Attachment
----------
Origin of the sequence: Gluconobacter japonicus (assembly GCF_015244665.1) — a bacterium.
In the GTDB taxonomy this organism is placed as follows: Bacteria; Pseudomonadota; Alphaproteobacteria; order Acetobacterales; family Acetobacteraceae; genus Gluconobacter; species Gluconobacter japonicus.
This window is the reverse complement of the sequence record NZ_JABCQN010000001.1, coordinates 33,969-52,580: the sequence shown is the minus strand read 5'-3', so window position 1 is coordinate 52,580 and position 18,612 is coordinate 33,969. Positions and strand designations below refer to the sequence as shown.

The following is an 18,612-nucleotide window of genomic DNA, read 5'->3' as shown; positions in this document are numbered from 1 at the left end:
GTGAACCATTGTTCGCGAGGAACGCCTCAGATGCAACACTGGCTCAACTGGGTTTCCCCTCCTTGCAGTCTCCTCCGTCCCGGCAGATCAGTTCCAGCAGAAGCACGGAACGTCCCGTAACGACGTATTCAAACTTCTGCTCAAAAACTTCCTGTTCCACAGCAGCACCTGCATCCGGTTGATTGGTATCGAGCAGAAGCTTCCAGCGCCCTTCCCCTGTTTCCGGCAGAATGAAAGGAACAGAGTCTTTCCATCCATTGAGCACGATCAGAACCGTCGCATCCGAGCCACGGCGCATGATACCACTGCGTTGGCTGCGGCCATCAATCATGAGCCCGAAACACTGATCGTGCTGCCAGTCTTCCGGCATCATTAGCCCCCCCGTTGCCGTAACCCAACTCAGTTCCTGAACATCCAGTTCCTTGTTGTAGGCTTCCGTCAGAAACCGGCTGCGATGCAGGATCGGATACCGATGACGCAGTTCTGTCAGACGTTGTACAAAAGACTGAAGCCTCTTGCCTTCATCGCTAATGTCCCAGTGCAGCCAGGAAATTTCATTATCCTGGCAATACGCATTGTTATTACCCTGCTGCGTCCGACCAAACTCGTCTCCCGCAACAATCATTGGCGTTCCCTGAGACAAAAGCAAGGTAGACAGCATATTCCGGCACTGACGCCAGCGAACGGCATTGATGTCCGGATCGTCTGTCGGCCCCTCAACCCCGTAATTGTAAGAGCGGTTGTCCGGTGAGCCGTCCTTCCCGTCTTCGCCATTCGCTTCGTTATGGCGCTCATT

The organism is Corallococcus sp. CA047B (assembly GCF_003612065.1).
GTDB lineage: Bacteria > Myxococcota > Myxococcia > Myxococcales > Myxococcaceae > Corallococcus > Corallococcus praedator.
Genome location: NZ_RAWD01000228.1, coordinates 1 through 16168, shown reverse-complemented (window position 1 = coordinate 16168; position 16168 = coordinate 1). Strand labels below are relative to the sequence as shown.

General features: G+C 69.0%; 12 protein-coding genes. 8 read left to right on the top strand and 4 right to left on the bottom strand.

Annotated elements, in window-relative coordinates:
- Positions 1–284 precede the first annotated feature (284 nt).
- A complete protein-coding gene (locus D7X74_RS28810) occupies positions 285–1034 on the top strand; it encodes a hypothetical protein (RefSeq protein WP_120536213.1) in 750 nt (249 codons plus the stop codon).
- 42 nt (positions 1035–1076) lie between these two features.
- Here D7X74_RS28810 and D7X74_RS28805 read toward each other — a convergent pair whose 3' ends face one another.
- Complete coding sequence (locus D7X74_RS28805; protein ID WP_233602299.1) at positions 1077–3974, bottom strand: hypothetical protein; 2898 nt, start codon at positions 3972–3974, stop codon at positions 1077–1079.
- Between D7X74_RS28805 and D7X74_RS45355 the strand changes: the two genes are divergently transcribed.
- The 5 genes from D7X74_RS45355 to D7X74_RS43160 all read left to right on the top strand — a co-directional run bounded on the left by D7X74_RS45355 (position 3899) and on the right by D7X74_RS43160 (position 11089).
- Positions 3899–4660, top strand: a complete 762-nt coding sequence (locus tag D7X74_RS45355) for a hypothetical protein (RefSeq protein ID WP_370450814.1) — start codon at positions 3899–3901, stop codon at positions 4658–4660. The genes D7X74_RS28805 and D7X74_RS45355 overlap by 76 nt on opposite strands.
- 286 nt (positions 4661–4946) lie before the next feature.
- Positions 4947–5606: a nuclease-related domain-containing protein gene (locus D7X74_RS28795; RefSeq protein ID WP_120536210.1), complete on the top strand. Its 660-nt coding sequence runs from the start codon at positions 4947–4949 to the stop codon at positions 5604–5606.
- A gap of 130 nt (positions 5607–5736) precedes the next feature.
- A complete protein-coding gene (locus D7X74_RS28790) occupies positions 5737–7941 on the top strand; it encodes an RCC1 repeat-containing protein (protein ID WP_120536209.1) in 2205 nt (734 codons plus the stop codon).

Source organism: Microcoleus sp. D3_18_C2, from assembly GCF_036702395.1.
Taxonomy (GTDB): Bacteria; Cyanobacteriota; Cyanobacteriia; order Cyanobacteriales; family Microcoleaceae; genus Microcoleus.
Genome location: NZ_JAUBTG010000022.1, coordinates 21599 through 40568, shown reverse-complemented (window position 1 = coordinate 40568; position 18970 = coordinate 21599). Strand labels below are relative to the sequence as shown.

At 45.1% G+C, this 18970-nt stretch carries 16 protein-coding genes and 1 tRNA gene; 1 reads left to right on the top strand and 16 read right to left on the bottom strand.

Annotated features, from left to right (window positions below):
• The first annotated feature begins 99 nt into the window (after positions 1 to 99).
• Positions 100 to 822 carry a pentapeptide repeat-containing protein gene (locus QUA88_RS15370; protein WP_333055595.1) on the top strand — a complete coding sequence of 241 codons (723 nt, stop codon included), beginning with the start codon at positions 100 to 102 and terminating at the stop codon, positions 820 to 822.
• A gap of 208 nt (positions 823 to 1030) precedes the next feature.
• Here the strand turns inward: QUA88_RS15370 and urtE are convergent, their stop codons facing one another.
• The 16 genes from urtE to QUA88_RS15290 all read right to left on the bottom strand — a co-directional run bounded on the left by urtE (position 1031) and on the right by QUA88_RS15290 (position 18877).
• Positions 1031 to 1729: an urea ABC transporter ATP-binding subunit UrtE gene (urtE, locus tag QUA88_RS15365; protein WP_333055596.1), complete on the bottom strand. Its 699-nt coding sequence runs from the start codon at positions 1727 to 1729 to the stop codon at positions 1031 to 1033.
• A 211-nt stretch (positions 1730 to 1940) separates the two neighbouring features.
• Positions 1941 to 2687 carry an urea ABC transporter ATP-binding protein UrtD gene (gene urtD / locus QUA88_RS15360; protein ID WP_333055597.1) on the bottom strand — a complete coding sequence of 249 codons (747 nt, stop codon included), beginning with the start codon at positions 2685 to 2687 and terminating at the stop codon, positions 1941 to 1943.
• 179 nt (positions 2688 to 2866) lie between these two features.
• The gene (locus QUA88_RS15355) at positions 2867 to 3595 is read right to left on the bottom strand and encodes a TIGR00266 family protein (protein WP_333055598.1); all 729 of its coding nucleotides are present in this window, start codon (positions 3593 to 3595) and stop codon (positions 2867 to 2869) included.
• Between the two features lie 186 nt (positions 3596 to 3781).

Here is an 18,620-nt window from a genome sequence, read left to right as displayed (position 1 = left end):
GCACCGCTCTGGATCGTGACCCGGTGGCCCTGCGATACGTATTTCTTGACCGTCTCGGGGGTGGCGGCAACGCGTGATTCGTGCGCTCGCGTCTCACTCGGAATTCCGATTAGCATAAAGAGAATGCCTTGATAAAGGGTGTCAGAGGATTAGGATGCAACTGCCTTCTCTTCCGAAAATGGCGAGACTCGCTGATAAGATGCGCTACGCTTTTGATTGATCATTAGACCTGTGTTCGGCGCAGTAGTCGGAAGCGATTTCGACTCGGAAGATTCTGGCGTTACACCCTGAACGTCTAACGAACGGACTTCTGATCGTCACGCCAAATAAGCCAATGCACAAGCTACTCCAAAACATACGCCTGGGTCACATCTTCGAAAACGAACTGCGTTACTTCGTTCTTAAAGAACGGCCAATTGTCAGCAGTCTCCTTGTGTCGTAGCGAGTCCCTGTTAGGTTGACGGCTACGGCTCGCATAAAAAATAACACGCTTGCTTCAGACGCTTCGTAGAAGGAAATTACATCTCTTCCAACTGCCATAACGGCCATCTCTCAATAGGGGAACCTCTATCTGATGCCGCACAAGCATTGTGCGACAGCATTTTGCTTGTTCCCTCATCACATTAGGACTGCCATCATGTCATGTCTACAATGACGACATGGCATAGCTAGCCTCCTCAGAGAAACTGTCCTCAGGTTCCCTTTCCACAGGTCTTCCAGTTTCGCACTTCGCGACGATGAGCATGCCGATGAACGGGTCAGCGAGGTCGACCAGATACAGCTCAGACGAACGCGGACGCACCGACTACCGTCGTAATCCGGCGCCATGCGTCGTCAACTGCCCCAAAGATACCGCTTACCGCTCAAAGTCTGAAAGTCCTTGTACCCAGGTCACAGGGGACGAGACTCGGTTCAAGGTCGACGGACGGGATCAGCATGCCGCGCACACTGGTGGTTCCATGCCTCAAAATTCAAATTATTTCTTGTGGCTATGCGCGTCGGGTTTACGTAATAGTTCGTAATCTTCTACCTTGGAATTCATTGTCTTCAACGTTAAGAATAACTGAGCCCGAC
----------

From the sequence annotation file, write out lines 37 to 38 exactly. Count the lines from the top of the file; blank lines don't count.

• The gene (locus QUA88_RS15355) at positions 2867 to 3595 is read right to left on the bottom strand and encodes a TIGR00266 family protein (protein WP_333055598.1); all 729 of its coding nucleotides are present in this window, start codon (positions 3593 to 3595) and stop codon (positions 2867 to 2869) included.
• Between the two features lie 186 nt (positions 3596 to 3781).